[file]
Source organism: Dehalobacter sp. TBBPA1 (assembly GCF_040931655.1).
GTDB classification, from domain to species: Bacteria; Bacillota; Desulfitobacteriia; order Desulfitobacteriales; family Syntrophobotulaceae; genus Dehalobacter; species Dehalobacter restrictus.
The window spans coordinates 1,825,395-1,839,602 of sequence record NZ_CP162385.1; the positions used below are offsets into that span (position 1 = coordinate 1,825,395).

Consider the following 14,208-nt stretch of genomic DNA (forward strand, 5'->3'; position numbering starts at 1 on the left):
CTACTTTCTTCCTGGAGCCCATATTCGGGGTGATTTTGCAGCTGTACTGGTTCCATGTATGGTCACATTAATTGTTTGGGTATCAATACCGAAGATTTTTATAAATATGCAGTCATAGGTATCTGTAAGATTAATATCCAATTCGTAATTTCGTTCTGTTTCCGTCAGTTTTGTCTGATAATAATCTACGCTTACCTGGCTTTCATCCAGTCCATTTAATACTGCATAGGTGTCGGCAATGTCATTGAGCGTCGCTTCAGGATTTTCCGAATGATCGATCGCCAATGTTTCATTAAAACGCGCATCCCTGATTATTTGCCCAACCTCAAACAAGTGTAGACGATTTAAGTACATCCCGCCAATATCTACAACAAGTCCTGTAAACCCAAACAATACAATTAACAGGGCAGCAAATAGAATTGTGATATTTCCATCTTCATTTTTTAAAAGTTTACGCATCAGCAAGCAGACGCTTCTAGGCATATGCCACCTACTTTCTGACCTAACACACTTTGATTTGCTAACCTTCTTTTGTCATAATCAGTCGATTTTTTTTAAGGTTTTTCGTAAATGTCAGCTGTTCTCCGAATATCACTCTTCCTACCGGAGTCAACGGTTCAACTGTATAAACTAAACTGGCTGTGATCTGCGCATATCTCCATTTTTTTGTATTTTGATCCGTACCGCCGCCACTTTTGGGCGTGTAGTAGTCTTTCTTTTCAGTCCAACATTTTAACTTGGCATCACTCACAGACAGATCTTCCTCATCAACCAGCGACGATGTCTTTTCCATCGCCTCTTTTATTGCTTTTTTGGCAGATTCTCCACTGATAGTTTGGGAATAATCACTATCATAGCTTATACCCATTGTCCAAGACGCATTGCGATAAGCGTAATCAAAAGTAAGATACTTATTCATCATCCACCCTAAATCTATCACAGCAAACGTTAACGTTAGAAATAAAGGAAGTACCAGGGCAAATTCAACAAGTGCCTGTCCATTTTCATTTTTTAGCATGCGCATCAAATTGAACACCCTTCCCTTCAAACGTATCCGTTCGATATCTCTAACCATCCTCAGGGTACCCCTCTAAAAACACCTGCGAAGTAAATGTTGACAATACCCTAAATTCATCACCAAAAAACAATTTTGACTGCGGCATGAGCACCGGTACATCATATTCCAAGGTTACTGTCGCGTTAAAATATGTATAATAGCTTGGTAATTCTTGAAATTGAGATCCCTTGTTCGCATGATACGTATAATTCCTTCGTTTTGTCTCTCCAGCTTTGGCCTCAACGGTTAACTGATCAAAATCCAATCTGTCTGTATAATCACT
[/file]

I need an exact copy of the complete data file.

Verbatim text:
Source organism: Dehalobacter sp. TBBPA1 (assembly GCF_040931655.1).
GTDB classification, from domain to species: Bacteria; Bacillota; Desulfitobacteriia; order Desulfitobacteriales; family Syntrophobotulaceae; genus Dehalobacter; species Dehalobacter restrictus.
The window spans coordinates 1,825,395-1,839,602 of sequence record NZ_CP162385.1; the positions used below are offsets into that span (position 1 = coordinate 1,825,395).

Consider the following 14,208-nt stretch of genomic DNA (forward strand, 5'->3'; position numbering starts at 1 on the left):
CTACTTTCTTCCTGGAGCCCATATTCGGGGTGATTTTGCAGCTGTACTGGTTCCATGTATGGTCACATTAATTGTTTGGGTATCAATACCGAAGATTTTTATAAATATGCAGTCATAGGTATCTGTAAGATTAATATCCAATTCGTAATTTCGTTCTGTTTCCGTCAGTTTTGTCTGATAATAATCTACGCTTACCTGGCTTTCATCCAGTCCATTTAATACTGCATAGGTGTCGGCAATGTCATTGAGCGTCGCTTCAGGATTTTCCGAATGATCGATCGCCAATGTTTCATTAAAACGCGCATCCCTGATTATTTGCCCAACCTCAAACAAGTGTAGACGATTTAAGTACATCCCGCCAATATCTACAACAAGTCCTGTAAACCCAAACAATACAATTAACAGGGCAGCAAATAGAATTGTGATATTTCCATCTTCATTTTTTAAAAGTTTACGCATCAGCAAGCAGACGCTTCTAGGCATATGCCACCTACTTTCTGACCTAACACACTTTGATTTGCTAACCTTCTTTTGTCATAATCAGTCGATTTTTTTTAAGGTTTTTCGTAAATGTCAGCTGTTCTCCGAATATCACTCTTCCTACCGGAGTCAACGGTTCAACTGTATAAACTAAACTGGCTGTGATCTGCGCATATCTCCATTTTTTTGTATTTTGATCCGTACCGCCGCCACTTTTGGGCGTGTAGTAGTCTTTCTTTTCAGTCCAACATTTTAACTTGGCATCACTCACAGACAGATCTTCCTCATCAACCAGCGACGATGTCTTTTCCATCGCCTCTTTTATTGCTTTTTTGGCAGATTCTCCACTGATAGTTTGGGAATAATCACTATCATAGCTTATACCCATTGTCCAAGACGCATTGCGATAAGCGTAATCAAAAGTAAGATACTTATTCATCATCCACCCTAAATCTATCACAGCAAACGTTAACGTTAGAAATAAAGGAAGTACCAGGGCAAATTCAACAAGTGCCTGTCCATTTTCATTTTTTAGCATGCGCATCAAATTGAACACCCTTCCCTTCAAACGTATCCGTTCGATATCTCTAACCATCCTCAGGGTACCCCTCTAAAAACACCTGCGAAGTAAATGTTGACAATACCCTAAATTCATCACCAAAAAACAATTTTGACTGCGGCATGAGCACCGGTACATCATATTCCAAGGTTACTGTCGCGTTAAAATATGTATAATAGCTTGGTAATTCTTGAAATTGAGATCCCTTGTTCGCATGATACGTATAATTCCTTCGTTTTGTCTCTCCAGCTTTGGCCTCAACGGTTAACTGATCAAAATCCAATCTGTCTGTATAATCACT